According to the WS-Federation specification 1.2, this scenario is referred to as a passive requester profile. Browser clients are used to perform the form redirects and no WS-Trust serialization logic is present in the clients. This provides two ways to help secure an ASP.NET Web application that uses passive federation:
- Use the FederatedPassiveSignIn control.
- Add a
<PassiveRedirect>element to the
Microsoft.IdentityModelconfiguration section of your
The second way requires that you enable the WSFederationAuthenticationModule in the Web application. To maintain an authentication session, you will also need the SessionAuthenticationModule. For more information, see WS-Federated Authentication Module Overview.
There are two methods to configure a sign-in page for federation: (1) using the FederatedPassiveSignIn control, and (2) configuring the WS-FAM for passive redirect.
Method 1: Using the FederatedPassiveSignIn Control
WIF provides the FederatedPassiveSignIn control to enable easy integration of Web applications together with the claims-based identity model and to make Web applications claims-aware. By using this control, you can move the authentication process from the Web application to an STS by specifying the STS address to which the Web application should redirect the user. Upon receiving the response from the STS, the control authenticates the security token presented in the response. If successful, it issues a cookie that the caller uses on any subsequent calls so that they do not have to be redirected back to the STS again. Once the cookie expires, the caller must authenticate to the STS again to obtain a new security token.
If you are using Visual Studio 2005, before starting,
make sure that you install the WIF controls into the Visual Studio
toolbox. You can do this by opening the toolbox, right-clicking on
it and then selecting Choose Items.... In the resulting
dialog box, select the .NET Framework Components tab and
then click the Browse button in the lower-right corner.
Microsoft.IdentityModel.dll assembly from
the Reference Assemblies directory inside the WIF installation
folder and then click Open. Then click OK. New
controls will appear inside the toolbox windows under the
Standard category. One of the controls is called
FederatedPassiveSignIn and that’s the one that you
will be using in the following steps.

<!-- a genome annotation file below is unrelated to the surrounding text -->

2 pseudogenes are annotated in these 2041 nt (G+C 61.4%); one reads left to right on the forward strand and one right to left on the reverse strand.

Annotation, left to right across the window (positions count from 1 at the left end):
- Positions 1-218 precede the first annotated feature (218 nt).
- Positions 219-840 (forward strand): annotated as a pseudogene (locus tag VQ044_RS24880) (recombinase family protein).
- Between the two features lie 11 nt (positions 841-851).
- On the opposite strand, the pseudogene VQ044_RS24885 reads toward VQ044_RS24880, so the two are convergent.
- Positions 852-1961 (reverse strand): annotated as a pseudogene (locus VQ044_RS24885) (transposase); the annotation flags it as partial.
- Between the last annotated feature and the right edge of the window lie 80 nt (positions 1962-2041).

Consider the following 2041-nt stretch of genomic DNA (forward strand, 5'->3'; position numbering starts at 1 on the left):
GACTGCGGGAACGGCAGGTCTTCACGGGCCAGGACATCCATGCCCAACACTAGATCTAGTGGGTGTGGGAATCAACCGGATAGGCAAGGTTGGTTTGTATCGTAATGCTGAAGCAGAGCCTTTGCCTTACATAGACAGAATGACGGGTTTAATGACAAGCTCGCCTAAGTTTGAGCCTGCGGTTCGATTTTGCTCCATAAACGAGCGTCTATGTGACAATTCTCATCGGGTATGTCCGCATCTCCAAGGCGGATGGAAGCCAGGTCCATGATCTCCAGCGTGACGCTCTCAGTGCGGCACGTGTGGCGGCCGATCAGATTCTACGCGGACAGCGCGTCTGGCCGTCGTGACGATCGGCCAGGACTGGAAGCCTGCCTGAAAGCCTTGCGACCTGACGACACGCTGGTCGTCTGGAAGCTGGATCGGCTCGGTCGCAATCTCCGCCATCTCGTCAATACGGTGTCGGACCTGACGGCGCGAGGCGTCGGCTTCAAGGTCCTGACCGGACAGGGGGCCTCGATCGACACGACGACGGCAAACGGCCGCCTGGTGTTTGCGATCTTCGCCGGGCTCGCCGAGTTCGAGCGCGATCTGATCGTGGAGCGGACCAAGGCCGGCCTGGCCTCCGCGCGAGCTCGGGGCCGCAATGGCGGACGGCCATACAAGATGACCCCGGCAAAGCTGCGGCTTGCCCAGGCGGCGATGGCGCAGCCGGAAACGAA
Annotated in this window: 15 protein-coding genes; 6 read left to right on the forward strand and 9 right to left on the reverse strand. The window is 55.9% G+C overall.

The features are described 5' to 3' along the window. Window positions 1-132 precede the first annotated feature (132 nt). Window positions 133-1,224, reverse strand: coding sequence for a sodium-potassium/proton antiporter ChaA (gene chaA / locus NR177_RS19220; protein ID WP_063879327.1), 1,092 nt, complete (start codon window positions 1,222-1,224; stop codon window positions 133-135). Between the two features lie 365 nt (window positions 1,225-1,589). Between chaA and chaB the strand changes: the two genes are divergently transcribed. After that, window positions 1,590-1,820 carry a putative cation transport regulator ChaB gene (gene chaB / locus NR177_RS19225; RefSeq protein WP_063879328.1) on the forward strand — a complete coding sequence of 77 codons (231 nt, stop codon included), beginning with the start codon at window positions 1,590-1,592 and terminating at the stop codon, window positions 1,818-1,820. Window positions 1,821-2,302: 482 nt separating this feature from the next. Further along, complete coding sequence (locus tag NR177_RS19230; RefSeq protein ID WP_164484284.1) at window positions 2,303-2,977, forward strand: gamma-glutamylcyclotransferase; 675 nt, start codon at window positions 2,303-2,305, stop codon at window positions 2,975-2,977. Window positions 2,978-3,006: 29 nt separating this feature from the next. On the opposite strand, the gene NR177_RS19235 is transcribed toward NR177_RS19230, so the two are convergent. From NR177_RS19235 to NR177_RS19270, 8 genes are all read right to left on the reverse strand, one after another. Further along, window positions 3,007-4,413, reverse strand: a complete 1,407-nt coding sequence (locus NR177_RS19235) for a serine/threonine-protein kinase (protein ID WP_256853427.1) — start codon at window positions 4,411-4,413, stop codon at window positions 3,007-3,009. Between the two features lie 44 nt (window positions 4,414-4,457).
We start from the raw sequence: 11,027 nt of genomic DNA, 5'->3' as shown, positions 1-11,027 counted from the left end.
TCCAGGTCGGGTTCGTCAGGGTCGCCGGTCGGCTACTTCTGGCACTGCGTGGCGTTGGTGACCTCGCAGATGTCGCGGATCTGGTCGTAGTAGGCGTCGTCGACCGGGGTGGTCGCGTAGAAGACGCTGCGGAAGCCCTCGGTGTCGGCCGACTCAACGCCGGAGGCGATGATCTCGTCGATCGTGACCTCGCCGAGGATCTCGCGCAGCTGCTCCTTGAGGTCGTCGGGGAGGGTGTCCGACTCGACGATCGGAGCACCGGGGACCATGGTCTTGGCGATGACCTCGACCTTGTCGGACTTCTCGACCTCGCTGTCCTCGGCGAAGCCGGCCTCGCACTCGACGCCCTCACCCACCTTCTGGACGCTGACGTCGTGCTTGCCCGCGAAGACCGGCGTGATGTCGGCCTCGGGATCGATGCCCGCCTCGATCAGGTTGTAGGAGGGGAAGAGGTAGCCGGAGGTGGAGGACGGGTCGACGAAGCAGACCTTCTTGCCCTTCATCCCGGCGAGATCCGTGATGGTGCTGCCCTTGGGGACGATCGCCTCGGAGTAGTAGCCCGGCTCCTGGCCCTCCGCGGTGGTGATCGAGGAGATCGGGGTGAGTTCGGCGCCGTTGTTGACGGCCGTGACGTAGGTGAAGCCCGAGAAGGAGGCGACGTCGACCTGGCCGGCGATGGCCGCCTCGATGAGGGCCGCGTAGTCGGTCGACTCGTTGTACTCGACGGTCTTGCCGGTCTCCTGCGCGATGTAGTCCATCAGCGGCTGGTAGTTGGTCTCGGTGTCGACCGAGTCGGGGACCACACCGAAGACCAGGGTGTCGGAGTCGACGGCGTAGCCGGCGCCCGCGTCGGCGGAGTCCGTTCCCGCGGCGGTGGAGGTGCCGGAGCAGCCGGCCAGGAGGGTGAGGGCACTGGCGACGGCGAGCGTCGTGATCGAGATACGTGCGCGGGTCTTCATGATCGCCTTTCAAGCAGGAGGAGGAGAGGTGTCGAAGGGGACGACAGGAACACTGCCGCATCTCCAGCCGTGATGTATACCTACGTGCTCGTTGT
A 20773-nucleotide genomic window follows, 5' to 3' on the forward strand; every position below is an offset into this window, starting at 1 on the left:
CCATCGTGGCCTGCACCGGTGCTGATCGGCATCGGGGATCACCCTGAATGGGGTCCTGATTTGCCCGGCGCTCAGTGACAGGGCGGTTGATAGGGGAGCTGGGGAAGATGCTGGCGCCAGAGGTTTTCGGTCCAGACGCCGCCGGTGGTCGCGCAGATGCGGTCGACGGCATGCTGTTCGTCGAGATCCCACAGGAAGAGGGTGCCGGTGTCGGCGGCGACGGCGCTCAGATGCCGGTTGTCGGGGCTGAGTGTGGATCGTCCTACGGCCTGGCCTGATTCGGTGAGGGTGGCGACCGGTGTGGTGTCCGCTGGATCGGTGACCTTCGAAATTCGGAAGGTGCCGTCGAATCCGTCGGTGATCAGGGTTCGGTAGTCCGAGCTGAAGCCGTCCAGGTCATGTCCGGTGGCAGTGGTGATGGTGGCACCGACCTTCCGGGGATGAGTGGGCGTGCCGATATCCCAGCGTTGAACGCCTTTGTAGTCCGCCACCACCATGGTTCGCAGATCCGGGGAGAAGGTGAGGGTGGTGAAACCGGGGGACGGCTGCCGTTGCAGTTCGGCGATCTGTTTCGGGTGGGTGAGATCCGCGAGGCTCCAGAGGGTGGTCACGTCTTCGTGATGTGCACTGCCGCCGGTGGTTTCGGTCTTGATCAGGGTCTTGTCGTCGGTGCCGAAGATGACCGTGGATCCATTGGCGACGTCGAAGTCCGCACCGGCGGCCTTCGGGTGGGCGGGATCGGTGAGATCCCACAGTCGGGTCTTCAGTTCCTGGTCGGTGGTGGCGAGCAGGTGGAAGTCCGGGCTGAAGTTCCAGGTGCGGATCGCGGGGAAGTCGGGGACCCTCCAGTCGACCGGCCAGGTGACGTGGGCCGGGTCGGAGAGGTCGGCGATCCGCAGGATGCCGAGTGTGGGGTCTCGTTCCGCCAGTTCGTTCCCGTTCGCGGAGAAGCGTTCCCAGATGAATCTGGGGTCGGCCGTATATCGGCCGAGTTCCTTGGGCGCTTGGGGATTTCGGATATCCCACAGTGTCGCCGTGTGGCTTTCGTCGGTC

- In Visual Studio, add a
FederatedPassiveSignIncontrol to the page from the toolbox.
- Set the Issuer property to the URL of a specific token
- Set the Realm property. This is used by the STS to
identify the relying party instance and to select the corresponding
token issuance policy and encryption certificate.
- You can set event handlers in the markup, such as a handler
that will be called when the token is validated. You can also
specify whether a cookie is to be returned to the user after the
token authentication is successfully performed (set
Session) or whether no cookie is returned. In the latter case, the caller is redirected to the STS again when the user makes a new request (set SignInMode to
Single). The default value is
- You can customize the appearance and behavior of the control by
setting various properties in the Appearance category. For
example, the SignInButtonStyle property determines whether
the control appears as a clickable image or as a simple link in the
The following sample code shows the markup for a
<wif:FederatedPassiveSignIn id="FederatedPassiveSignIn1" runat="server" Issuer="https://www.contoso.com:441/PassiveIdentityProvider/default.aspx" SignInButtonType="Link" Realm="https://www.contoso.com:441" OnSecurityTokenReceived="FederatedPassiveSignIn1_SecurityTokenReceived"> </wif:FederatedPassiveSignIn>
Method 2: Using the <passiveRedirect> Element to Perform Automatic Caller Sign-In
The WS-FAM offers a
<passiveRedirect> configuration element to
enable automatic redirection of unauthenticated user requests to a
designated STS. You must add the
federatedAuthentication element to the
Microsoft.IdentityModel section to enable passive
redirection. There are two required attributes when automatic
passive redirection is enabled. The
specifies the STS that issues the tokens. The
attribute provides the relying party identification to the STS.
These attributes mean the same things as the
Realm properties on the
FederatedPassiveSignIn control as described in the
previous section. The following code sample shows how to add this
<federatedAuthentication enabled="true"> <passiveRedirect enabled="true" issuer="https://localhost/SimplePassiveSTS1/default.aspx" realm="https://localhost/ClaimsAwareWebApp1"></passiveRedirect> </federatedAuthentication>
For more information, see How to: Build an ASP.NET Relying Party Application.